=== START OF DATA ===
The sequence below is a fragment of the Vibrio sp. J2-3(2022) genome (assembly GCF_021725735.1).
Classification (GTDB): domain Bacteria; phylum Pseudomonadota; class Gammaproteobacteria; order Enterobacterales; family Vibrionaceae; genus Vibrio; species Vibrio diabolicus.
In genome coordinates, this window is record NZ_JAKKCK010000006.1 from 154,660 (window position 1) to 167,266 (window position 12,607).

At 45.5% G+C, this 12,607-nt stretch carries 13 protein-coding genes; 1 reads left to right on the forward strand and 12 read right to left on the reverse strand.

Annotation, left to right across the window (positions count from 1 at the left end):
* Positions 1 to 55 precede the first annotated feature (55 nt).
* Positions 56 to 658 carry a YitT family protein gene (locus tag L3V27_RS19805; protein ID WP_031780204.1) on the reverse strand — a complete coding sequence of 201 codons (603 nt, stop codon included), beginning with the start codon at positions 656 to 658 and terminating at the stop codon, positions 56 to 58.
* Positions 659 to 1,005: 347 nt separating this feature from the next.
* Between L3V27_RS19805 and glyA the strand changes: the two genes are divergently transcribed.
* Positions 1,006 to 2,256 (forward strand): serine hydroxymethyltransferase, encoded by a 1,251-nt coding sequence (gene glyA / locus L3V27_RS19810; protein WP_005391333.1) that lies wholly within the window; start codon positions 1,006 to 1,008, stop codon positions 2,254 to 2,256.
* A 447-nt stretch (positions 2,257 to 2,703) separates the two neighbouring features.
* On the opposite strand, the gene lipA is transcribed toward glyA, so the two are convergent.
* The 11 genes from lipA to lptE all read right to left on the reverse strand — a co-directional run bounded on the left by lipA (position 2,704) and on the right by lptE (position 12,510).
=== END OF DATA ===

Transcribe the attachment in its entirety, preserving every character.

The sequence below is a fragment of the Vibrio sp. J2-3(2022) genome (assembly GCF_021725735.1).
Classification (GTDB): domain Bacteria; phylum Pseudomonadota; class Gammaproteobacteria; order Enterobacterales; family Vibrionaceae; genus Vibrio; species Vibrio diabolicus.
In genome coordinates, this window is record NZ_JAKKCK010000006.1 from 154,660 (window position 1) to 167,266 (window position 12,607).

At 45.5% G+C, this 12,607-nt stretch carries 13 protein-coding genes; 1 reads left to right on the forward strand and 12 read right to left on the reverse strand.

Annotation, left to right across the window (positions count from 1 at the left end):
* Positions 1 to 55 precede the first annotated feature (55 nt).
* Positions 56 to 658 carry a YitT family protein gene (locus tag L3V27_RS19805; protein ID WP_031780204.1) on the reverse strand — a complete coding sequence of 201 codons (603 nt, stop codon included), beginning with the start codon at positions 656 to 658 and terminating at the stop codon, positions 56 to 58.
* Positions 659 to 1,005: 347 nt separating this feature from the next.
* Between L3V27_RS19805 and glyA the strand changes: the two genes are divergently transcribed.
* Positions 1,006 to 2,256 (forward strand): serine hydroxymethyltransferase, encoded by a 1,251-nt coding sequence (gene glyA / locus L3V27_RS19810; protein WP_005391333.1) that lies wholly within the window; start codon positions 1,006 to 1,008, stop codon positions 2,254 to 2,256.
* A 447-nt stretch (positions 2,257 to 2,703) separates the two neighbouring features.
* On the opposite strand, the gene lipA is transcribed toward glyA, so the two are convergent.
* The 11 genes from lipA to lptE all read right to left on the reverse strand — a co-directional run bounded on the left by lipA (position 2,704) and on the right by lptE (position 12,510).